Monday, February 27, 2012
Thoughts: The Poisonwood Bible by Barbara Kingsolver
Needless to say, I was just being stupid.
I finished this book weeks ago, and I didn't write anything about it until today. There are so many things I want to say about its scope, its characters, its emotional depth, and, lastly, its complete magnificence. I wanted to set my thoughts straigh before unleashing them into the Internet, afraid that I might miss something.
Nathan Price is basically a mashochistic and chauvinist preacer hellbent on spreading God's word to the people on the Congo. He, his wife, and their four daughters head to Africa, and find themselves in the village of Kilanga. To quote Rachel Price, one if Nathan's daughters, they thought they would run the village, but it's clear they're not in charge of a thing. Not even themselves. The book follows the lives of the Prices over the course of 30 years.
In Kikongo, the language of the people of Kilanga, the world bangala can mean two things depending on how you pronounce it--the beloved Jesus or the poisonwood tree. I think we all know who Jesus is, but the poisonwood, on the other hand, is a tree you should stay far, far away from. If you get close to it, rashes will show up on your entire body.
While preaching, Nathan repeatedly says poisonwood instead of Jesus, and the entire congregation just listens on, openmouthed. Nathan might be an assole, but his intentions are good. He wants to save the Africans, but he ends up poisoning their minds against the one he wants them to love. God.
If there's one thing that metaphor taught me, it's tolerance. You don't have to agree with or like another person's political or religious beliefs, but you have to let them believe in it anyway. We all have the right to choose, and no one should ever take that away from us. Just because the Africans believe in the powers of witch doctors and their ancestors doesn't mean that Nathan has to stuff his beliefs down their throats.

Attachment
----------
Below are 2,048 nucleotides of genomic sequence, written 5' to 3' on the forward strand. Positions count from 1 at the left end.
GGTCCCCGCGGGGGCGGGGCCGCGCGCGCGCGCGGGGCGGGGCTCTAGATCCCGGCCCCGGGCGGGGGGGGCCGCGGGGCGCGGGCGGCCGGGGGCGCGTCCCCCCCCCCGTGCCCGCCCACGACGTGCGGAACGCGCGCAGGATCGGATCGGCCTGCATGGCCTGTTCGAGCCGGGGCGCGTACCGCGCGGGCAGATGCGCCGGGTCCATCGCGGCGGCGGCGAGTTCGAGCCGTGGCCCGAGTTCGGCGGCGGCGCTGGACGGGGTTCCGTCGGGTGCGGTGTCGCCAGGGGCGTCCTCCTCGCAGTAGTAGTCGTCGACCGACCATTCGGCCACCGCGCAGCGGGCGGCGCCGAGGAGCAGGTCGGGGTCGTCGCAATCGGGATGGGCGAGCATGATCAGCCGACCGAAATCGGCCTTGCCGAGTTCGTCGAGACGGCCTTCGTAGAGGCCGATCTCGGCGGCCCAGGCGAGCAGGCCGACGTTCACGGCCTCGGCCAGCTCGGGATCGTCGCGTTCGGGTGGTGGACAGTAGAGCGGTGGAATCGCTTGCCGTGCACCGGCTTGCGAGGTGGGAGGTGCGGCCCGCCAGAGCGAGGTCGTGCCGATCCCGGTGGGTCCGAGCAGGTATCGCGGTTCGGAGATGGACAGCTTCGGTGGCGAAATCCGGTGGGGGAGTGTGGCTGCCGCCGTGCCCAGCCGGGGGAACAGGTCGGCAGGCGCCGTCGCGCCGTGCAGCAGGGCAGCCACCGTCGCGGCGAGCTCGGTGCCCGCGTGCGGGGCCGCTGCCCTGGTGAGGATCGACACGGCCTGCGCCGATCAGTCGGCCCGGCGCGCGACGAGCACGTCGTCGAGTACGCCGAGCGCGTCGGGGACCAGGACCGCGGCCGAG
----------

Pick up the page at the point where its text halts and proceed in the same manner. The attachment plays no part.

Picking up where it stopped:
The book also touched on something I've been wondering about for a while. One of the Price daughters (I forgot which) stated that religion is just a matter of chance. For example, a boy is born in a Catholic country, and was baptized a Catholic before he even knew what it meant. This other kid, however, was born in Kilanga and witnessed the rituals of his village while growing up. Which one of them is right? Personally, as long as you respect yourself and other people, I think you're going to turn out fine.
Also, I know The Poisonwood Bible is mostly about imperialism and the aftereffects of colionialism, but the plight of the people of the Congo made me think of my country. I live in the Philippines, and it's a third world country. There's no nice way to say it, so I'm just going to throw it out there.
When I was still in school, I never thought twice about taxes and where they went. Now that I'm an employed so-called adult who pays taxes, I've started watching the news, and, for the first time in my life, I've started to care. I know what I'm contributing isn't much, but it can be comforting at night to think that a portion of my salary is helping kids get new textbooks. Then, I turn on the TV, and hear all about these assholes/government officials who have dollar accounts/multi-billion condominiums/plantations/all of the above, and it just makes me so angry.
I can see myself in the people in The Poisonwood Bible with Mobutu and his crazy mansions, because I see the same thing in the news practically every night. It’s just so frustrating because you have no idea what you can do about it. You can sign petitions and go on rallies, but what’s that really going to do? The shanties made from bits of corrugated iron and wood will still be there.
But moving on.
I highly recommend The Poisonwood Bible, and, if you can get your hands on a copy, please read it. I’ve already said this much about it, but I don’t think I’m done yet.